October 03 2011 - Ref No: PRNanoSight15

We are pleased to report that the School of Medicine at the University of St Andrews is using nanoparticle tracking analysis to characterize exosome behaviour.

Dr Simon Powis and his colleagues at the University of St Andrews are working to understand how a set of molecules involved in the immune system’s defence against intracellular pathogens function. These molecules are called major histocompatibility complex (MHC) class I molecules, and they are expressed on almost every cell in the body. Their relevance to medicine is most commonly known because they are one of the key sets of genes that have to be closely matched when an organ transplant is made, otherwise the transplant can be rejected. It is now known that their precise role in the normal immune system is to bind small fragments of degraded viral proteins which they display to T lymphocytes of the immune system. This allows the specific detection of ‘foreign’ proteins, i.e. from potential pathogens, and allows the immune system to specifically detect and kill infected cells, whilst leaving a neighbouring uninfected cell alone. In addition, there is one fascinating autoimmune disease closely associated with a particular type of MHC class I molecule. Over 90% of patients with a type of inflammatory arthritis called ankylosing spondylitis which affects the spine, expresses one specific type of MHC class I molecule called HLA-B27. The link between this arthritic condition and HLA-B27 has been known for almost 40 years, but the disease mechanism and how HLA-B27 is involved is yet to be understood.

Whilst the Powis group were studying MHC class I molecules expressed on exosomes, it was discovered that they can express a novel type of structure. The tail region of the MHC class I molecule, which sits inside the exosome, can frequently form a disulfide-bond linkage to another MHC class I molecule, thus bringing two molecules closely together in a dimeric structure. This normally does not happen on cells because the cytoplasm has a reducing environment, preventing disulfide bonds from forming. However, in exosomes the capacity to maintain a reducing environment seems to have been lost. The group is now studying whether cells of the immune system see these MHC class I dimers structures on exosomes and respond to them. Another key question is what peptides are found bound to MHC class I molecules on exosomes. The exosome production pathway is not the normal route for MHC class I molecules to get to the cell surface, so the possibility that different peptides are found in this subset of exosomal MHC class I molecules is a real possibility. To be able to study these exosomes from a variety of immune cells, it is necessary to detect their presence and size in cultures. This is the reason for the team choosing the NanoSight NTA approach with the LM10 system.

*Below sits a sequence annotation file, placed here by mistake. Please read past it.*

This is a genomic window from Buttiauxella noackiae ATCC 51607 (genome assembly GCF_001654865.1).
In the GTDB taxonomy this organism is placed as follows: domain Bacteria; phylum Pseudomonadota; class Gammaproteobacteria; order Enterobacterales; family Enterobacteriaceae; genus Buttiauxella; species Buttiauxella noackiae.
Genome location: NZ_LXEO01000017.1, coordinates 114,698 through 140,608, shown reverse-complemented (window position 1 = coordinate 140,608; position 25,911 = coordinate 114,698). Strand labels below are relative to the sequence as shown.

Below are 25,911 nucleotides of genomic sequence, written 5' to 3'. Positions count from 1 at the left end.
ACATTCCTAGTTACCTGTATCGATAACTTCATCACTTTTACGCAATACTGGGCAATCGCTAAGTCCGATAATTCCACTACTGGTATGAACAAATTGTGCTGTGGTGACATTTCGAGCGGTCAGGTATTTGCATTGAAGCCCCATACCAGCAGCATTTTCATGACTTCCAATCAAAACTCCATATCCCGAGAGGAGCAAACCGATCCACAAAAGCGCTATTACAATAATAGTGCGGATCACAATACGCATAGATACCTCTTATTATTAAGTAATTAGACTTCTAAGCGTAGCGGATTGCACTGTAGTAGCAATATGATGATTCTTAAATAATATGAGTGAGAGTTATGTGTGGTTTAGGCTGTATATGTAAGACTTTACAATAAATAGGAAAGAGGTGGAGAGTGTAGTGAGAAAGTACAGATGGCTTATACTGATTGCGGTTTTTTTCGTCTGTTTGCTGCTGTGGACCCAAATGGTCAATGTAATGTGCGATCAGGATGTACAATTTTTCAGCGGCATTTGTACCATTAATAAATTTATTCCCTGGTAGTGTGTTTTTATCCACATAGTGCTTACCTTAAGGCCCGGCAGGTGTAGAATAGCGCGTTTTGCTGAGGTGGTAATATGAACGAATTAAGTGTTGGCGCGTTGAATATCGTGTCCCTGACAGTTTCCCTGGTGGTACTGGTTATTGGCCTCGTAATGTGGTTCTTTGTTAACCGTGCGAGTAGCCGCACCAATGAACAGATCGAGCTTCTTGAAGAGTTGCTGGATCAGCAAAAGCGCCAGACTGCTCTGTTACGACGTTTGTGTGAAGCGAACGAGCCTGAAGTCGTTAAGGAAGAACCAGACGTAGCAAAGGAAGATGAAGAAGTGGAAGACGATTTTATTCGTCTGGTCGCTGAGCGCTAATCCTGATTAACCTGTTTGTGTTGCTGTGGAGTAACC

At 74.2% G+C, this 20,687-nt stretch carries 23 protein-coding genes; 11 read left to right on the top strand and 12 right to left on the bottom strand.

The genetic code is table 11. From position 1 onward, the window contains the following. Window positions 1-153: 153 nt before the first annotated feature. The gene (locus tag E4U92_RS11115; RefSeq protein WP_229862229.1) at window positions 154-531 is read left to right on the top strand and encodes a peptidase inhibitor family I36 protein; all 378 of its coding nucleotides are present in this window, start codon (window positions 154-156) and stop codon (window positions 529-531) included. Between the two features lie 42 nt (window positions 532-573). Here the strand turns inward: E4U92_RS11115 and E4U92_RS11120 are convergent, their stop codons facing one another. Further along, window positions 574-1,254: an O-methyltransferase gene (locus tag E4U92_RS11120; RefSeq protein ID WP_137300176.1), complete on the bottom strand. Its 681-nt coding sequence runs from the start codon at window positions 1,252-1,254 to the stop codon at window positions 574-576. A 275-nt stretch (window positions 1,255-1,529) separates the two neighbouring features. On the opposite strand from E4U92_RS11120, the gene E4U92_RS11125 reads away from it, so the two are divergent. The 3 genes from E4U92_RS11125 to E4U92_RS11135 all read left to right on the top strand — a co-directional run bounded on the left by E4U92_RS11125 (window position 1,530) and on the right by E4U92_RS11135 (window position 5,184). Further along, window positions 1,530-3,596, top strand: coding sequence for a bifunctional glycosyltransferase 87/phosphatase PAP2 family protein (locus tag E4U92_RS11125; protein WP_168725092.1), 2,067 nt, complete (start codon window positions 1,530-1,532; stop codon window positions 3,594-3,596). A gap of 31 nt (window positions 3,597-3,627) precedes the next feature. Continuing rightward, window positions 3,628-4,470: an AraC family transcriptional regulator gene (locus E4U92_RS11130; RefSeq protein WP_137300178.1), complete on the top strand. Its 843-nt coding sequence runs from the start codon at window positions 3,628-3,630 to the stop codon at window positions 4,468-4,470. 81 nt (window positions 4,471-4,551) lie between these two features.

Prior to using NanoSight, flow cytometry had proved a valuable tool in the preliminary characterisation of the exosomes released by immune cells. Dr Powis says “The NanoSight approach allows a more accurate determination of size and relative concentration both before and after purification. This allows us to monitor the release of exosomes in the range 30-150nm after activation with a variety of immune stimuli relevant to both normal and aberrant immune responses in a way not previously visible with flow cytometry.”

To learn more about the work of Dr Powis, visit his university homepage.